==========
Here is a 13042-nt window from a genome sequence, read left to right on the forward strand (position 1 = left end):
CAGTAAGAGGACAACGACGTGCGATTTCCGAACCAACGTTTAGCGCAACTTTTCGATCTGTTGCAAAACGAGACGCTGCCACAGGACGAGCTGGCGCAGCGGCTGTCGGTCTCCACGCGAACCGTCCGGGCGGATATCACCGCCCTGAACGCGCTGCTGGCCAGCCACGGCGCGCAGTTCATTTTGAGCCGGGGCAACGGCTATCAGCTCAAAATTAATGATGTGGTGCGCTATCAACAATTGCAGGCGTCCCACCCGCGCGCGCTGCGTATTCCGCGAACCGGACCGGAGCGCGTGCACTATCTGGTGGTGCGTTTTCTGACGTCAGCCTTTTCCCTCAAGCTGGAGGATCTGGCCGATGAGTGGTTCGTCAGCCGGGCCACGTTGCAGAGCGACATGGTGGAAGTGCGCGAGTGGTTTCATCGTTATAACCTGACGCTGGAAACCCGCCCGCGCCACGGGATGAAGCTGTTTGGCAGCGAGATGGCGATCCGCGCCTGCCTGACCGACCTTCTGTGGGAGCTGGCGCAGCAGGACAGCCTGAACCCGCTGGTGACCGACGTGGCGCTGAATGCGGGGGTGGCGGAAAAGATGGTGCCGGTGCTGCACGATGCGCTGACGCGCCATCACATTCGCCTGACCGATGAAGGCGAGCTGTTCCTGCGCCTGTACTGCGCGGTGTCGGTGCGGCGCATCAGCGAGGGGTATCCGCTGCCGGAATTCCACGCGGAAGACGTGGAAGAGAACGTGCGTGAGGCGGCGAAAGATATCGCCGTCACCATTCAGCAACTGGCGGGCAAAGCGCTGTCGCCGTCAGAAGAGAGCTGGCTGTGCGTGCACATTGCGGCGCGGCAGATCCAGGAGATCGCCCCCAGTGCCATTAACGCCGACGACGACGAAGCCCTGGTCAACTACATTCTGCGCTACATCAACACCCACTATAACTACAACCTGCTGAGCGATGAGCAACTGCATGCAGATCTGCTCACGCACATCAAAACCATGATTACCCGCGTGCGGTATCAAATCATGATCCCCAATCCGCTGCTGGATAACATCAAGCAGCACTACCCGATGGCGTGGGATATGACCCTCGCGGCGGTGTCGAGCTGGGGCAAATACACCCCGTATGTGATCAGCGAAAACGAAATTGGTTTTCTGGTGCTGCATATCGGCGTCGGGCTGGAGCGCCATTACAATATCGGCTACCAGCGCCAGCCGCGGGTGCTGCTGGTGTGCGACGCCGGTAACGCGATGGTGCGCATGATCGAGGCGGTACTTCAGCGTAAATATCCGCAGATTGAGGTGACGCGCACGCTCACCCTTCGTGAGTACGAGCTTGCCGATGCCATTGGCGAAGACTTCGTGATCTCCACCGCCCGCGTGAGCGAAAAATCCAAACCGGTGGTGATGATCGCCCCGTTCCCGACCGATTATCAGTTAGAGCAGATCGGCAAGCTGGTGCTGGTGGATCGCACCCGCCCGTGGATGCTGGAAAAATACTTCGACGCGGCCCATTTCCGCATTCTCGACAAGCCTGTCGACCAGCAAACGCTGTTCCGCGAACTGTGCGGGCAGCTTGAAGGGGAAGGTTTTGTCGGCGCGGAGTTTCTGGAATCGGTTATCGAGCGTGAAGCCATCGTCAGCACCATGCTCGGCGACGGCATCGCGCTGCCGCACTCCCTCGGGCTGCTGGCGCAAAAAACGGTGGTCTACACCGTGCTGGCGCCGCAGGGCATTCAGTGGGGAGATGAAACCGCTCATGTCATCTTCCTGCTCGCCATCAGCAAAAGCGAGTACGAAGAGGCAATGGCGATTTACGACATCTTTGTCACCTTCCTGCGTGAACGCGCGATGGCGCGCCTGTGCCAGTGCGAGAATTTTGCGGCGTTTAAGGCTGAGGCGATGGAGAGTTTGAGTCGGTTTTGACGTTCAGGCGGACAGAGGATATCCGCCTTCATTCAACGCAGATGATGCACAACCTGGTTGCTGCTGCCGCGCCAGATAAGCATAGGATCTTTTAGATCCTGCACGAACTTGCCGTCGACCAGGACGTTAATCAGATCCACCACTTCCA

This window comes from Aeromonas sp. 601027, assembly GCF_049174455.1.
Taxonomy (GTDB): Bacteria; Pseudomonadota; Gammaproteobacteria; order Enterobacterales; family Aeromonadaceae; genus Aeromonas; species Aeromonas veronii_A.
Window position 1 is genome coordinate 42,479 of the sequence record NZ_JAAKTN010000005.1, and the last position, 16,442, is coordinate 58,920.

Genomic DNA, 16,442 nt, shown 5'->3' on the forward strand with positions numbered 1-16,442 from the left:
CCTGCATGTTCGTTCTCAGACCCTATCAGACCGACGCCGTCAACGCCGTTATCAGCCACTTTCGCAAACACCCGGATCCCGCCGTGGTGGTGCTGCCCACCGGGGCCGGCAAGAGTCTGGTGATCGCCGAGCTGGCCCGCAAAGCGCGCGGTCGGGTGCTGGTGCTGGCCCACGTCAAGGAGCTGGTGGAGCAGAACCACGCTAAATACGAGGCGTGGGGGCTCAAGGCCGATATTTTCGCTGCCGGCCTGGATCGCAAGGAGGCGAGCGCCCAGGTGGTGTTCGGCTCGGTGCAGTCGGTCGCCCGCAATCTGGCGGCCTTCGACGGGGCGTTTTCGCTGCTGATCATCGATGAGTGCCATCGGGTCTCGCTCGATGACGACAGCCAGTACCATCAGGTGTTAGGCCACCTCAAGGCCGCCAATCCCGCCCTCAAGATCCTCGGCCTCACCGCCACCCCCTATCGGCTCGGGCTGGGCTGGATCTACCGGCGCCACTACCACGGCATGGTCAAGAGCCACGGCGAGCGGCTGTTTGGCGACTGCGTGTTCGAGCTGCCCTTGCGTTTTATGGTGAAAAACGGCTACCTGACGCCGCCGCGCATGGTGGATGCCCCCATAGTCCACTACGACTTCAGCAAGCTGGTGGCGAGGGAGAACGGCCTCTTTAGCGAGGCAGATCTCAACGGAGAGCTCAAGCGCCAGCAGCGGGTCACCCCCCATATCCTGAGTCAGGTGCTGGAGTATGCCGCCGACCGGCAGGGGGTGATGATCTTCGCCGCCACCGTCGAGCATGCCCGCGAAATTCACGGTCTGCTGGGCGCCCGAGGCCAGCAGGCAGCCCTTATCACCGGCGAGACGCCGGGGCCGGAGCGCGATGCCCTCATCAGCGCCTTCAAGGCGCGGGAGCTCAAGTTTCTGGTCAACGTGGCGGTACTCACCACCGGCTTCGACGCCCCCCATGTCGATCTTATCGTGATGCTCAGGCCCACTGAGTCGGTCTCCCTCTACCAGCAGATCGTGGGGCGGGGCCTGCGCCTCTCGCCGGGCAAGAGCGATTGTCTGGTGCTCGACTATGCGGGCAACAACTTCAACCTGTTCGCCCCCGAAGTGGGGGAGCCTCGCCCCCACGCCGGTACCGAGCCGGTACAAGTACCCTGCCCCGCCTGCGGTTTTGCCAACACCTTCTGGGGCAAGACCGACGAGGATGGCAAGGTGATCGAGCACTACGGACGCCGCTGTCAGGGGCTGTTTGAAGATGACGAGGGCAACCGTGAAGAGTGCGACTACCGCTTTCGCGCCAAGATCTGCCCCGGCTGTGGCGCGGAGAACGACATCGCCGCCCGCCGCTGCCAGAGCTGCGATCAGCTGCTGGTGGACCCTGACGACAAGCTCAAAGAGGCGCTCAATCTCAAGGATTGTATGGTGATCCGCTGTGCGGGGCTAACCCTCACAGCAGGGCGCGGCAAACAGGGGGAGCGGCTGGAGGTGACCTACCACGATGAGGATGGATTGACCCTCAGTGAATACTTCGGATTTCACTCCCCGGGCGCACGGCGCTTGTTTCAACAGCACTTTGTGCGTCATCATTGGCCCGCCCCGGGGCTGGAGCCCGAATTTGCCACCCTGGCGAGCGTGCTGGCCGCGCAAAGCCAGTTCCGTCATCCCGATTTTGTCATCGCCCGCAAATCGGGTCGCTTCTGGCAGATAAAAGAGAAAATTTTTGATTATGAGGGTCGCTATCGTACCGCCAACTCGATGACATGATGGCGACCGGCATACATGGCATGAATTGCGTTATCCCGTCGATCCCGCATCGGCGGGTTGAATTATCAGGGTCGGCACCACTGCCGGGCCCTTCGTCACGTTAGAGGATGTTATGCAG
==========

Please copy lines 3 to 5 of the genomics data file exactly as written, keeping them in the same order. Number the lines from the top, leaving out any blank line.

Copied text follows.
This window comes from Aeromonas sp. 601027, assembly GCF_049174455.1.
Taxonomy (GTDB): Bacteria; Pseudomonadota; Gammaproteobacteria; order Enterobacterales; family Aeromonadaceae; genus Aeromonas; species Aeromonas veronii_A.
Window position 1 is genome coordinate 42,479 of the sequence record NZ_JAAKTN010000005.1, and the last position, 16,442, is coordinate 58,920.